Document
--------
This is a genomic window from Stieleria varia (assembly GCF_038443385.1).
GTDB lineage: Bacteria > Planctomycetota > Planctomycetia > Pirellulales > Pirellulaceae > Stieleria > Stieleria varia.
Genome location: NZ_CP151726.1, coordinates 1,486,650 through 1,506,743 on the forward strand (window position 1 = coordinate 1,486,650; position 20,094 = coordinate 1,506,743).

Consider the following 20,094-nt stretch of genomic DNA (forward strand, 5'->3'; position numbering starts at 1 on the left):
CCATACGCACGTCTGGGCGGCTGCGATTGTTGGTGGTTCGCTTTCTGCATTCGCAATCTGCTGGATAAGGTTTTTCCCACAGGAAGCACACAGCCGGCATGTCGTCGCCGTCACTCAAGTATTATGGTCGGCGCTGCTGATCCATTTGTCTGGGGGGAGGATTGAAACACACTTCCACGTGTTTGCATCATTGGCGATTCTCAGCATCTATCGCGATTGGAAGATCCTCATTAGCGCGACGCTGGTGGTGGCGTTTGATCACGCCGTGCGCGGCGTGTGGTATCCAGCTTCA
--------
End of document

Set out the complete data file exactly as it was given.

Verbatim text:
This is a genomic window from Stieleria varia (assembly GCF_038443385.1).
GTDB lineage: Bacteria > Planctomycetota > Planctomycetia > Pirellulales > Pirellulaceae > Stieleria > Stieleria varia.
Genome location: NZ_CP151726.1, coordinates 1,486,650 through 1,506,743 on the forward strand (window position 1 = coordinate 1,486,650; position 20,094 = coordinate 1,506,743).

Consider the following 20,094-nt stretch of genomic DNA (forward strand, 5'->3'; position numbering starts at 1 on the left):
CCATACGCACGTCTGGGCGGCTGCGATTGTTGGTGGTTCGCTTTCTGCATTCGCAATCTGCTGGATAAGGTTTTTCCCACAGGAAGCACACAGCCGGCATGTCGTCGCCGTCACTCAAGTATTATGGTCGGCGCTGCTGATCCATTTGTCTGGGGGGAGGATTGAAACACACTTCCACGTGTTTGCATCATTGGCGATTCTCAGCATCTATCGCGATTGGAAGATCCTCATTAGCGCGACGCTGGTGGTGGCGTTTGATCACGCCGTGCGCGGCGTGTGGTATCCAGCTTCA